1. In this Reference under S. 61(1) of the Bombay Sales Tax Act, 1959, made at the instance of the Commissioner of Sales Tax, the following two questions have been referred to us for our determination :
'(1) Whether, having regard to the facts and circumstances of the present case, the Tribunal was justified in law in coming to the conclusion that from the turnover of sales of films there should be deducted an amount of Rs. 17,125 paid to artists engaged in the making of such films
(2) Whether, having regard to the facts and circumstances of the present case and in the absence of any written contract, the Tribunal was justified in holding that the nature of the contract could not be in any manner different from the contracts which were the subject-matters of Messrs Cine Graphic Arts vs. The State of Bombay and Messrs Ama Advertising Films Private Ltd. vs. The State of Maharashtra ?'
2. This Reference has had a chequered history. It first reached before us on February 17, 1975. On that day after hearing the Reference for some time we found the statement of the case so inadequately drawn up as to leave us totally mystified about the facts of the case which have given rise to this Reference. Accordingly, in exercise of our powers under S. 61(3) of the said Act we referred the case back to the Tribunal, directing it to draw up a proper supplemental statement of the case. A supplemental statement of the case has been drawn up and the matter now again comes before us for hearing.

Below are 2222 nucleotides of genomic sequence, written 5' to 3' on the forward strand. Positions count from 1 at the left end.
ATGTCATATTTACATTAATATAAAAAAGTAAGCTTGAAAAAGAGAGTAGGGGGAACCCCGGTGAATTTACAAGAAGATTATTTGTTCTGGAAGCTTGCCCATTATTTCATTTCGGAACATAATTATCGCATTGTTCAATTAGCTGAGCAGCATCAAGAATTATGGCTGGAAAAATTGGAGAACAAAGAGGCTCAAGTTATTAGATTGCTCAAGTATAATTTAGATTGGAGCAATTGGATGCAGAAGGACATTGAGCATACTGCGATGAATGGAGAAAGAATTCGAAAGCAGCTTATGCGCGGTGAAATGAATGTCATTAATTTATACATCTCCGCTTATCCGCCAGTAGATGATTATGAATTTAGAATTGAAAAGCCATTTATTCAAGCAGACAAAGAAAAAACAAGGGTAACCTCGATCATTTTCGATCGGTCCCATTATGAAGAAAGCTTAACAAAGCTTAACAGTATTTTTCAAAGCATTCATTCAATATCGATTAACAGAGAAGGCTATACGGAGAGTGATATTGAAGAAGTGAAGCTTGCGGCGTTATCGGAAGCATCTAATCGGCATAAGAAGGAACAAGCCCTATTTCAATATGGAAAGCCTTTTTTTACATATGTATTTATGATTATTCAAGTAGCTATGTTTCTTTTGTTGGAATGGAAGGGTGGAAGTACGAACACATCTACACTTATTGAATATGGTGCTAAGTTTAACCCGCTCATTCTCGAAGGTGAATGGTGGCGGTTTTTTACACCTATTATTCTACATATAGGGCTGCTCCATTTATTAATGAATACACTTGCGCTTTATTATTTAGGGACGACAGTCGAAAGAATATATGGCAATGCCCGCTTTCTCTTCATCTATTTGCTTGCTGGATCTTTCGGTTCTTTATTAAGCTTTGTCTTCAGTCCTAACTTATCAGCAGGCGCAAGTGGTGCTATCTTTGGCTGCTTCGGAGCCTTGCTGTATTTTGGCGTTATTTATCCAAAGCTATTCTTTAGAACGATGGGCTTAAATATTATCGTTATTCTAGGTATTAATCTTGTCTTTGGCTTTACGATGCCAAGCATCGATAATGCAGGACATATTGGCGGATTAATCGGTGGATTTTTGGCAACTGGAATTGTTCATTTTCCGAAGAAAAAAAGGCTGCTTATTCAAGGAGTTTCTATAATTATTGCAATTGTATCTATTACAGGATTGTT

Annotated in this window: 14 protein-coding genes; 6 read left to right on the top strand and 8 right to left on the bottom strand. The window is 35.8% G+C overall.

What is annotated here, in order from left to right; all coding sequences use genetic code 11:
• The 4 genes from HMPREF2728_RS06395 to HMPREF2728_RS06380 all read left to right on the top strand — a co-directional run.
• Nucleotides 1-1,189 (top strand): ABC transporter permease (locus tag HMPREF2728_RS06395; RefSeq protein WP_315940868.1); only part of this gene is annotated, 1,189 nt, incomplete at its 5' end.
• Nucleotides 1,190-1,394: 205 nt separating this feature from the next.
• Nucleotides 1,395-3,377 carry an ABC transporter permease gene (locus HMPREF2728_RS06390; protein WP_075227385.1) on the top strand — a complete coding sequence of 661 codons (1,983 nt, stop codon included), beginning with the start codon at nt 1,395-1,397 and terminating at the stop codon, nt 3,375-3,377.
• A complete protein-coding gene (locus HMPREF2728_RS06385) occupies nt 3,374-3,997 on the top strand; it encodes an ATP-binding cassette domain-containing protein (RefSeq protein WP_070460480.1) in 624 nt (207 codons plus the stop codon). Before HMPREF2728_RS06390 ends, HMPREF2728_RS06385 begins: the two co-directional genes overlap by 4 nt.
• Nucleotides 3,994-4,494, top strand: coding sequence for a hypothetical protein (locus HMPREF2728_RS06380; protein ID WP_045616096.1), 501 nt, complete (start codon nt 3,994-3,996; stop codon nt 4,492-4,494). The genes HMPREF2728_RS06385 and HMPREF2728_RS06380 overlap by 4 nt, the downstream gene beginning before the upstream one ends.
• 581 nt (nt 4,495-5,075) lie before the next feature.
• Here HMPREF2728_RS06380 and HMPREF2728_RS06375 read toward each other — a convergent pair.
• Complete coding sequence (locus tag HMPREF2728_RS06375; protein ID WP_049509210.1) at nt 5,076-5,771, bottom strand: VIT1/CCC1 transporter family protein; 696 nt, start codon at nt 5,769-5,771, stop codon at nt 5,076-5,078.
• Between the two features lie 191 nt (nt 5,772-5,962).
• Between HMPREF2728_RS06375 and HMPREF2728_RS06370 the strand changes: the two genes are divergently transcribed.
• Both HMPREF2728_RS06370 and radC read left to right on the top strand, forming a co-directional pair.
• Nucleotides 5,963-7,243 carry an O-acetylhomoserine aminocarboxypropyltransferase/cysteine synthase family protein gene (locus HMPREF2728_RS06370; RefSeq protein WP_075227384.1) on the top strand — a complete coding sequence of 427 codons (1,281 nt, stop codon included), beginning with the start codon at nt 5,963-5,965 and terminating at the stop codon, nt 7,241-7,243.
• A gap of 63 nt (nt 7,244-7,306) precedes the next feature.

3. Even now there are certain lacunae in the facts, and we have tried our best to understand them from the record of the case. From the record it appears that the Respondents carry on the business of producing advertisement films. In respect of certain films produced by them during the assessment year April 1, 1962 to March 31, 1963 the Respondents inter alia claimed a deduction in the sum of Rs. 17,125 received by them from those for whom they had produced the films on the ground that this was for labour charges. The Sales Tax Officer by his assessment order dated February 24, 1964 negatived this claim holding, 'Similarly, no deduction on account of manufacturing charges of negatives of prints is allowed, as these form part and parcel of the composite contract of supply of positive prints to the customers. Such claim for labour charges amounts to Rs. 17,125/-'. In first appeal the Appellate Commissioner of Sales Tax by his order dated January 9, 1965 upheld the rejection of this claim. He held that the amounts paid by the Respondents for the services of various artists and technicians for making the films could not be allowed to be deducted because the levy of tax had nothing to do with the various costs incurred in getting the goods which the Respondents sold, but the levy was on the sale price of the goods sold. In second appeal to the Tribunal the Tribunal by its order dated April 25, 1966 held that the contract which the Respondents had entered into with their clients could not be in any manner different from the contracts which were the subject-matter of M/s. Cine Graphic Arts vs. The State of Bombay decided by the Tribunal on July 8 1959 and Ama Advertising Films Private Ltd. vs. The State of Maharashtra decided by the Tribunal on September 16, 1965, and on the basis of these two judgments the said sum of Rs. 17,125 would have to be deducted from the turnover of sales. Now, in the two appeals referred to by the Tribunal in its judgments the Tribunal had held, on the terms of the contracts between the parties thereto and the facts and circumstances of those cases, that the contract for the production of the films required by the producers' clients was a contract of work and labour, the supply of materials being merely ancillary thereto. In the present case there is no written contract between the parties. The Tribunal appears in its judgment to have proceeded upon the basis that the terms of this contract, which was oral, would be similar to the terms of, the contracts in the said two appeals. It is on this part of the judgment of the Tribunal that the second question set out above is referred to us.